While we’re barely a month away from the debut of Apple’s latest and greatest iPhones, those aren’t the only exciting new devices we’ll likely see this fall season. Of course, there will be new Macs and new iPad Pros heading our way, but these might be simple incremental upgrades from their predecessors. One device, however, could end up turning heads and give consumers one more option to consider when buying an Apple tablet. The entry-level iPad has always felt and looked abandoned, having been left behind in some ways. The 10th-generation iPad might finally change that, bringing it up to par with the rest of the brood, and finally closing a chapter on Apple’s migration away from old ports and connectors.
The base iPad model has, of course, seen significant upgrades over the years. Despite its role as Apple’s cheapest tablet, the model recently gained support for the first-gen Apple Pencil. Still, the iPad’s design definitely looks dated, and its features are just as old, as well. Things could finally be changing for the better, though — or worse, depending on your perspective. The model that’ll likely arrive next quarter is expected to change the game for iPads, finally giving Apple’s tablets a more unified look and set of features.
According to 9to5Mac, the next entry-level iPad will have the flat edges that the rest of the iPad line now wears. A bit ironically, this is the first time that the base iPad will have flat edges since the original iPad launched more than a decade ago. That said, the iPad will reportedly still have the classic fat bezels all around and, curiously, the Touch ID sensor.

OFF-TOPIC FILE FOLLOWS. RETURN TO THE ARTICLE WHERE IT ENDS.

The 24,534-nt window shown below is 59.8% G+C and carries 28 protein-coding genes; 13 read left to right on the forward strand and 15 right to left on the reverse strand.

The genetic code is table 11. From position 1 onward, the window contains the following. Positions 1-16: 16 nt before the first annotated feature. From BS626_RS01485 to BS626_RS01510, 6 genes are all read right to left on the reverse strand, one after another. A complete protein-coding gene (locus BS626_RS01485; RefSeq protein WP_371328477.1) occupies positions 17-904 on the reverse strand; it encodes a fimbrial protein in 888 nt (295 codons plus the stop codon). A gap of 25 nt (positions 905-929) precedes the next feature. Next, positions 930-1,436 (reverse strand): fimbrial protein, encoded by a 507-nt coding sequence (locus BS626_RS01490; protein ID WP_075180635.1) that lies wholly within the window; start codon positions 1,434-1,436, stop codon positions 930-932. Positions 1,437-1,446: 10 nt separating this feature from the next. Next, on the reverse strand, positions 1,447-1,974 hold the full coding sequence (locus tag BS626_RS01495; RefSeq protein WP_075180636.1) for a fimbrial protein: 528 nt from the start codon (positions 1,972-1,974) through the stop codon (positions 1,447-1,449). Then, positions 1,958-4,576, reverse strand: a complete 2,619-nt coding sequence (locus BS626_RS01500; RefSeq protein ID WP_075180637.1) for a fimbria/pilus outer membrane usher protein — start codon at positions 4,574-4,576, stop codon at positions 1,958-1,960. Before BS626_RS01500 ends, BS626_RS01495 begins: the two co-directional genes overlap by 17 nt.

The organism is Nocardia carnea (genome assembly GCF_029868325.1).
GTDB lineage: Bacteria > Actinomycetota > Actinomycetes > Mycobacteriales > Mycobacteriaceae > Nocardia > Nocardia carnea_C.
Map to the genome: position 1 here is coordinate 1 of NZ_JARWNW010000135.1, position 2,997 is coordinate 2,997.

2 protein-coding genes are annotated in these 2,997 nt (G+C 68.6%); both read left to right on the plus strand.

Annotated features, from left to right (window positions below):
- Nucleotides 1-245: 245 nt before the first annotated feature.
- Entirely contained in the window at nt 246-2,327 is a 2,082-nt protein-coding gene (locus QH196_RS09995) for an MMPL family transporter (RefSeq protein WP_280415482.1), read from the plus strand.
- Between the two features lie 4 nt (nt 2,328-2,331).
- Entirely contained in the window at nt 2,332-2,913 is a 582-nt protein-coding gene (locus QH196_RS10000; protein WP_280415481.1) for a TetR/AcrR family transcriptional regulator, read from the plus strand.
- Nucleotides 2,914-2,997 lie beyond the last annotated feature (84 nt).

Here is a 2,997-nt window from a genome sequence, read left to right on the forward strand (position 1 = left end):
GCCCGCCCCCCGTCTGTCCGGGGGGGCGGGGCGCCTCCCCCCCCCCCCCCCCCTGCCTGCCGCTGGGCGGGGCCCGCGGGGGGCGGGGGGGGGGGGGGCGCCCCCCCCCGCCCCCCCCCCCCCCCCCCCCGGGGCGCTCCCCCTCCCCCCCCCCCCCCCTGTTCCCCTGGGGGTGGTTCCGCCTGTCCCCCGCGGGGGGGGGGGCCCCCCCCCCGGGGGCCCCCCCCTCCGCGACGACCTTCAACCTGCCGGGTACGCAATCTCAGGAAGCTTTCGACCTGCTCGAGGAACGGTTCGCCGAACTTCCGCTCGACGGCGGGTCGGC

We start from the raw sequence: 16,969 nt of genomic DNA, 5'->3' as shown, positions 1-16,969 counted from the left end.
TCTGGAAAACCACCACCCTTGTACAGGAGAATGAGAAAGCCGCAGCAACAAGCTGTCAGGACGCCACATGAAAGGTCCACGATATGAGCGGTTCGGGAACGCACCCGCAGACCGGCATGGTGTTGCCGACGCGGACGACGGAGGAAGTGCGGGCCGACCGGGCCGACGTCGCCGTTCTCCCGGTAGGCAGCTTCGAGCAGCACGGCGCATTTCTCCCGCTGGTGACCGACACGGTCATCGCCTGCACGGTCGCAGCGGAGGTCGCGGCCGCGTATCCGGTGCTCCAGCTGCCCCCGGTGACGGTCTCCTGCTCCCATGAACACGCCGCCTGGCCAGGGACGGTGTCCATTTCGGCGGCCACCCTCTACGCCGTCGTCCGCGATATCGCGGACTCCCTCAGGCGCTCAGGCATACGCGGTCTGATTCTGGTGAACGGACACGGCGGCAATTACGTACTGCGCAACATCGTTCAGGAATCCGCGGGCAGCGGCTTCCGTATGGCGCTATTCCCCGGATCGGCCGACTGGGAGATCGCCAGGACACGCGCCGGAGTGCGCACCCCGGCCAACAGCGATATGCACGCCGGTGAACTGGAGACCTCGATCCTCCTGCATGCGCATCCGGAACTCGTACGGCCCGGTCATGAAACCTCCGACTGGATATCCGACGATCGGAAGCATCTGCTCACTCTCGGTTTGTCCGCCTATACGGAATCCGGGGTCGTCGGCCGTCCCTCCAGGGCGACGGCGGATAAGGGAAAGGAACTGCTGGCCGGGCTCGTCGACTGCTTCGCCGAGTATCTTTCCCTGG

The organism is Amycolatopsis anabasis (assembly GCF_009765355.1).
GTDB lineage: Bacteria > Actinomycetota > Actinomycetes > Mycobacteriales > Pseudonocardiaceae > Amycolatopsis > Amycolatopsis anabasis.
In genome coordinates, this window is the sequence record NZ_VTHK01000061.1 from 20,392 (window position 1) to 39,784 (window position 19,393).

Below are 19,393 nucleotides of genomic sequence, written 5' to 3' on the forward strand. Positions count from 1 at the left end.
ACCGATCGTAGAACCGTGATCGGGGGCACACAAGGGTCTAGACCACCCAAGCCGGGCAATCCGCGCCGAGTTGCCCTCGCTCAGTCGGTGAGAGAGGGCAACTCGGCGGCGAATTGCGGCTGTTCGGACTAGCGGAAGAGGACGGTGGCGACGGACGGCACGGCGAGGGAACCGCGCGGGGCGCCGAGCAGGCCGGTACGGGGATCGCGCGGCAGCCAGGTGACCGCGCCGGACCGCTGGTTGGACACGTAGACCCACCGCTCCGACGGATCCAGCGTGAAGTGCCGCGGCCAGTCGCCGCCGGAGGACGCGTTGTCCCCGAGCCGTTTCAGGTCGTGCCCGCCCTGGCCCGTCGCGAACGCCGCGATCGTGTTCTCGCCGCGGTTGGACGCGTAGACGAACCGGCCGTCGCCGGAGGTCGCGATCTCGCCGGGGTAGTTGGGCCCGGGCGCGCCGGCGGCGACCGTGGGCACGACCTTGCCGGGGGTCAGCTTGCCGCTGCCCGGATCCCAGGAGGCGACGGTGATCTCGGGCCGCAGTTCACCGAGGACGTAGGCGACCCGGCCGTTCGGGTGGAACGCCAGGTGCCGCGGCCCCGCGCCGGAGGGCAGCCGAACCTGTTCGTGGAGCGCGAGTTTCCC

Apple Pencil and headphone jack in jeopardy
The changes aren’t skin deep, of course, and the next base iPad is expected to sport changes that may make it more appealing to the casual consumer. At the top of that list is the anticipated switch from the Lightning connector to USB-C, something that all other iPad models have already received. This would not only open up the entry-level iPad to more use cases like hooking up external displays but would also break compatibility with plenty of accessories, particularly the first-gen Apple Pencil.
The first Apple Pencil charges using a Lightning port, but with this connector gone from the upcoming iPad, what would no longer be possible. Given its expected switch to flat edges, it’s likely that the iPad 10 will support the second-gen Apple Pencil. That, in turn, means the days of the original Apple Pencil are numbered, and it wouldn’t be surprising if Apple immediately halts its production.
With the changes to the design and Lightning port would also come a change to the one other legacy connector that has been present since the first iPad: the 3.5mm headphone jack, which will supposedly be making its exit from the iPad this year. If that rumor proves true, Apple’s transition away from wired headphones — at least as far as a direct connection goes — will be complete. These changes also mean that accessory makers will have to alter their designs, as well, especially case manufacturers. The magnetic Smart Cover’s design, for example, no longer has a place in this flat-edged world.